Marriage: The various aspects of Marriage—material, intellectual and emotional compatibility are dealt with. The emphasis is on marriage as a necessary duty for women, especially to marry within one’s own class and preferably above one’s position.

      The material and social aspects are the major consideration of marriage. Mr. Rushworth’s eligibility rests only on his land and money and Sir Thomas allows this consideration to outweigh Maria’s coldness towards Mr. Rushworth. Similarly, Mr. Crawford is considered the ideal match for Fanny only because of the money, rank and position he would offer her. That the material consideration leads to a bad marriage is evident in Maria eventually eloping with Henry Crawford inspite of being married to Rushworth. Edmund is the one who sees the need for emotional attachment as well as intellectual compatibility and finally makes a happy marriage with Fanny on the basis of their similarities.

      The Church: The theme can be seen as an examination of the validity of Christian attitudes to life. The duties of the clergy and such Christian virtues as Benevolence, Charity and good deeds appear in the novel. The adoption of nine year old Fanny Price is an example of benevolence and charity. Fanny Price herself is a model of the Christian virtues of humility and self-denial and all the other characters stand exposed in their moral weakness. Mary and Henry Crawford arc the tempters and Maria, Julia and even Edmund succumb to it in varying degrees. Only Fanny does not. In the novel, Jane Austen presents two views of the clergy: The Crawfords belittle it, while Sir Thomas Betram, Edmund and Fanny elevate it. The seriousness with which this subject is treated is surprising, because clergymen in her other novels - Mr. Collins, Henry Tilney, Mr. Elton - never appear in a very good light and are often comic in their worldliness. This aspect of the theme contributes to the serious tone of the novel and contrasts it with the lighter vein of her other novels.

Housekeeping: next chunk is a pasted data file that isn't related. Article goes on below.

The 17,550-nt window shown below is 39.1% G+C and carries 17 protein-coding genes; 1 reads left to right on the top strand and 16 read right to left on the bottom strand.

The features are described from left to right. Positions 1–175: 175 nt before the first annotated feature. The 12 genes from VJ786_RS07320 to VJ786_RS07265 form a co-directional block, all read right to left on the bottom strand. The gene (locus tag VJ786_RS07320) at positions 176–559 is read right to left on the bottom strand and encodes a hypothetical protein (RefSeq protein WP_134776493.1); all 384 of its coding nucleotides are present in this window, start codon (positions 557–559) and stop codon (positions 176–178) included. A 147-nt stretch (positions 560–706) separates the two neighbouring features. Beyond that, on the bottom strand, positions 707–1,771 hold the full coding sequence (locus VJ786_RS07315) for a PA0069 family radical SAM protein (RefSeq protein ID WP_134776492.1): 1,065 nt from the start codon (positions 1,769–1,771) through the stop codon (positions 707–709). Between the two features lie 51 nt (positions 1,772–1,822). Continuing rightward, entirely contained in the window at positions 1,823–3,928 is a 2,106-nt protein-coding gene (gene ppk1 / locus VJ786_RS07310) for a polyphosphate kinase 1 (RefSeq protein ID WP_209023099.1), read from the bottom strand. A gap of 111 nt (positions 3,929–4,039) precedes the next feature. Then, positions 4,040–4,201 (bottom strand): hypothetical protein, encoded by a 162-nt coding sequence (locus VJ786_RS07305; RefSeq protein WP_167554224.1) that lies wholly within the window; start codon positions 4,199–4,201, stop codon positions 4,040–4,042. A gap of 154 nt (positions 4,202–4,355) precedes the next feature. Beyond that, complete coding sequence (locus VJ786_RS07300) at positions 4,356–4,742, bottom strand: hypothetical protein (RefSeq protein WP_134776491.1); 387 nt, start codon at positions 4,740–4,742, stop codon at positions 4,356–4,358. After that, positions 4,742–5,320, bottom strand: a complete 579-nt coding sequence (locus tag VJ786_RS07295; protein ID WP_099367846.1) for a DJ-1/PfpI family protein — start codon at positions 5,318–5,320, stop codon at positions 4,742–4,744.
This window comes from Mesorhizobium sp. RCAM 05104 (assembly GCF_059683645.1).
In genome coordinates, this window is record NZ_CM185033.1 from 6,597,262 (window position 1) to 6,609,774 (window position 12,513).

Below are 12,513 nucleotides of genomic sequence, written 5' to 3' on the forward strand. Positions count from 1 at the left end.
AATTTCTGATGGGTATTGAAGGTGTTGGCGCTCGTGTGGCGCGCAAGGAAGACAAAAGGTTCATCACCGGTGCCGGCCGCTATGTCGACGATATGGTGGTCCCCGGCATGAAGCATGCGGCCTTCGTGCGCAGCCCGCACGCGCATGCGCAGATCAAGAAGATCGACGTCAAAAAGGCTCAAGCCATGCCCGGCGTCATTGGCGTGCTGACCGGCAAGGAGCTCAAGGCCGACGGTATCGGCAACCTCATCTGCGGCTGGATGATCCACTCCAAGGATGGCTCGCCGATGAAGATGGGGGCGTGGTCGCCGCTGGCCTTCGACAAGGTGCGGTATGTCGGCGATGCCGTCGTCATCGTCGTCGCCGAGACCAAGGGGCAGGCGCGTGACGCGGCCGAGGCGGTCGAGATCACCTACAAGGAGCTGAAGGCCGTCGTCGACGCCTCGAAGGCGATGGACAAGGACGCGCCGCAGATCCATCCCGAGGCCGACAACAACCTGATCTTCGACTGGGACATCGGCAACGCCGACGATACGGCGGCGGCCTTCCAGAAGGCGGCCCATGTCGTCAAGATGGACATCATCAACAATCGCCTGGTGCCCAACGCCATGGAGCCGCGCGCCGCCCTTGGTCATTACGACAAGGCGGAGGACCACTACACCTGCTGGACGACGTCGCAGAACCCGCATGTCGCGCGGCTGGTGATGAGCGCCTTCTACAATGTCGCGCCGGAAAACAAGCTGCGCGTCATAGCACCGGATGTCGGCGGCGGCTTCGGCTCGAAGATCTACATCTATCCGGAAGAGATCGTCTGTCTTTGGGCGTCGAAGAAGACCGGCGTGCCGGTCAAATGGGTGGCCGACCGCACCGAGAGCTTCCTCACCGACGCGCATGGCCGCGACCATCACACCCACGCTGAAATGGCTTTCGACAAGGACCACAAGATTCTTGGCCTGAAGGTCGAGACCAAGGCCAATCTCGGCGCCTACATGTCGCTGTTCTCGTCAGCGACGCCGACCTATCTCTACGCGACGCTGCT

Edmund Betram and Henry Crawford: It may appear that of all Jane Austen heroes, Edmund Betram is the one least likely to capture our sympathy or affection. However, Edmund although a prig is not a paragon as his infatuation with Mary Crawford shows and this failing makes him more acceptable to the reader. Henry Crawford on the other hand is more interesting and one may want to see Fanny marrying Henry Crawford at the end. However, he is a villian and his attractiveness is part of Jane Austen’s attempt to present him as the tempter. He may have some good qualities (love for Fanny, helping William Price to get a Commission in the navy) but his elopement with Maria establishes him as the villain that he is.